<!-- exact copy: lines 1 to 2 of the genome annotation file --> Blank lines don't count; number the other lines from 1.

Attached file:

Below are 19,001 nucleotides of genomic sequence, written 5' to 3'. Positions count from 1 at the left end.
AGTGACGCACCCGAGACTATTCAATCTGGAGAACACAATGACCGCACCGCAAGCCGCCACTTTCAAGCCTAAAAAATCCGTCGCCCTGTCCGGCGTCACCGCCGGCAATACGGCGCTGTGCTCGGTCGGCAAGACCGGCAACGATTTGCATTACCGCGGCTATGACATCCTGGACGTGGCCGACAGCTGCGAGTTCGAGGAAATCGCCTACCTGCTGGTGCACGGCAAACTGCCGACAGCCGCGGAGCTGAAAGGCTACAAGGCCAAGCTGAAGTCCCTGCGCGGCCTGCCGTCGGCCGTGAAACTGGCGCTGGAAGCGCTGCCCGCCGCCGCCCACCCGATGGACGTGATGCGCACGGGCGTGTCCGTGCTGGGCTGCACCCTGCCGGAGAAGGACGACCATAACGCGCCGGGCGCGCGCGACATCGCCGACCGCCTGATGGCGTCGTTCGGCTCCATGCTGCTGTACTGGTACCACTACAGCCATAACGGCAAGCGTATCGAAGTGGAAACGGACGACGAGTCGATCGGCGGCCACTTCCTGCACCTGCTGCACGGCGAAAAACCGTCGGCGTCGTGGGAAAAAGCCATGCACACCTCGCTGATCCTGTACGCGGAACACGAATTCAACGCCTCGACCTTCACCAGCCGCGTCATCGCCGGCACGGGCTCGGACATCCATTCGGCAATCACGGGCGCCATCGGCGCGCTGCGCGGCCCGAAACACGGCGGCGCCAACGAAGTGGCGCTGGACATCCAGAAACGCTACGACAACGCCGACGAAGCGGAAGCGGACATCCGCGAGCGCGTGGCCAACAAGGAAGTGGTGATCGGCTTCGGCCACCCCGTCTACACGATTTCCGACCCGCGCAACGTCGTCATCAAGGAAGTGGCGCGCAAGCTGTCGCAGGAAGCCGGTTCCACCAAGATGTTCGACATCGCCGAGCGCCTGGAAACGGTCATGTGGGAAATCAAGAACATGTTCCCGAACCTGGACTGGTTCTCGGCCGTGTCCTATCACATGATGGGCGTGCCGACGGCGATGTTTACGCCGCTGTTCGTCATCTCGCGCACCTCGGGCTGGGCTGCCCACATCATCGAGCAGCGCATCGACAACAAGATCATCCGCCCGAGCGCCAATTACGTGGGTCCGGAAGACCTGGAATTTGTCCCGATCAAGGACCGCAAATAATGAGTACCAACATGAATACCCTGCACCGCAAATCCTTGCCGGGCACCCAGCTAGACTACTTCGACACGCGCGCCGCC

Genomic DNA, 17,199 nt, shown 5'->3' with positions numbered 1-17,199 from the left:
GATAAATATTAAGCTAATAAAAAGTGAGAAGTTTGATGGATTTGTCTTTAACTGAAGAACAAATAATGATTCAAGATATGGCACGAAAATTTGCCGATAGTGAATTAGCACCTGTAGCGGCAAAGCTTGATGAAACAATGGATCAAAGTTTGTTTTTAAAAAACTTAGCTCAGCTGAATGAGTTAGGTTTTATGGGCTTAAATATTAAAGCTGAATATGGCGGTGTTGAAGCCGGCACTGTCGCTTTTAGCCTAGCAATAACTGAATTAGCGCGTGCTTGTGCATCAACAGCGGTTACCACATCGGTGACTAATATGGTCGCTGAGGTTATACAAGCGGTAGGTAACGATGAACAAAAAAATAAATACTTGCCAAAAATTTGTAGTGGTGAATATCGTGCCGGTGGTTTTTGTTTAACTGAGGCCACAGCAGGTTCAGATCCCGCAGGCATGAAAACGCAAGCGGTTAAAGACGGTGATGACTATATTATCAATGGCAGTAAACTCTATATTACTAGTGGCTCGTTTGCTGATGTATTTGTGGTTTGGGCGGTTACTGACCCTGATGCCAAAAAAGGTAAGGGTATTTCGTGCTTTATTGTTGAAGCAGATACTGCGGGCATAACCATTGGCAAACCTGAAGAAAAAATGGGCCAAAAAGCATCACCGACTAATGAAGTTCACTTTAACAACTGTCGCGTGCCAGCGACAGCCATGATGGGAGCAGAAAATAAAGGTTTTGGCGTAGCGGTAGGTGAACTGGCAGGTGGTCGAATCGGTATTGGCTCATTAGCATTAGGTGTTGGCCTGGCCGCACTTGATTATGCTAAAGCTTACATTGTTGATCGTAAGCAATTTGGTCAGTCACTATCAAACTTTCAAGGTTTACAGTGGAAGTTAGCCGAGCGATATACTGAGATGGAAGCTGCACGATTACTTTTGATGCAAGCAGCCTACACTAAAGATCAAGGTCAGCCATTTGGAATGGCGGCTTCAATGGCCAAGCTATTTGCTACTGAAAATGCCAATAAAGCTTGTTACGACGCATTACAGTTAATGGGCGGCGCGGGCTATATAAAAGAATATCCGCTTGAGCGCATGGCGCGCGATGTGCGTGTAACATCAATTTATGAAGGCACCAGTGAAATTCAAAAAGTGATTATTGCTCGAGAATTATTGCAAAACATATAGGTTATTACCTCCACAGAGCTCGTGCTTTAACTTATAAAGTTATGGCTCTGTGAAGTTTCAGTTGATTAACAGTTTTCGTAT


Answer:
Below are 19,001 nucleotides of genomic sequence, written 5' to 3'. Positions count from 1 at the left end.
AGTGACGCACCCGAGACTATTCAATCTGGAGAACACAATGACCGCACCGCAAGCCGCCACTTTCAAGCCTAAAAAATCCGTCGCCCTGTCCGGCGTCACCGCCGGCAATACGGCGCTGTGCTCGGTCGGCAAGACCGGCAACGATTTGCATTACCGCGGCTATGACATCCTGGACGTGGCCGACAGCTGCGAGTTCGAGGAAATCGCCTACCTGCTGGTGCACGGCAAACTGCCGACAGCCGCGGAGCTGAAAGGCTACAAGGCCAAGCTGAAGTCCCTGCGCGGCCTGCCGTCGGCCGTGAAACTGGCGCTGGAAGCGCTGCCCGCCGCCGCCCACCCGATGGACGTGATGCGCACGGGCGTGTCCGTGCTGGGCTGCACCCTGCCGGAGAAGGACGACCATAACGCGCCGGGCGCGCGCGACATCGCCGACCGCCTGATGGCGTCGTTCGGCTCCATGCTGCTGTACTGGTACCACTACAGCCATAACGGCAAGCGTATCGAAGTGGAAACGGACGACGAGTCGATCGGCGGCCACTTCCTGCACCTGCTGCACGGCGAAAAACCGTCGGCGTCGTGGGAAAAAGCCATGCACACCTCGCTGATCCTGTACGCGGAACACGAATTCAACGCCTCGACCTTCACCAGCCGCGTCATCGCCGGCACGGGCTCGGACATCCATTCGGCAATCACGGGCGCCATCGGCGCGCTGCGCGGCCCGAAACACGGCGGCGCCAACGAAGTGGCGCTGGACATCCAGAAACGCTACGACAACGCCGACGAAGCGGAAGCGGACATCCGCGAGCGCGTGGCCAACAAGGAAGTGGTGATCGGCTTCGGCCACCCCGTCTACACGATTTCCGACCCGCGCAACGTCGTCATCAAGGAAGTGGCGCGCAAGCTGTCGCAGGAAGCCGGTTCCACCAAGATGTTCGACATCGCCGAGCGCCTGGAAACGGTCATGTGGGAAATCAAGAACATGTTCCCGAACCTGGACTGGTTCTCGGCCGTGTCCTATCACATGATGGGCGTGCCGACGGCGATGTTTACGCCGCTGTTCGTCATCTCGCGCACCTCGGGCTGGGCTGCCCACATCATCGAGCAGCGCATCGACAACAAGATCATCCGCCCGAGCGCCAATTACGTGGGTCCGGAAGACCTGGAATTTGTCCCGATCAAGGACCGCAAATAATGAGTACCAACATGAATACCCTGCACCGCAAATCCTTGCCGGGCACCCAGCTAGACTACTTCGACACGCGCGCCGCC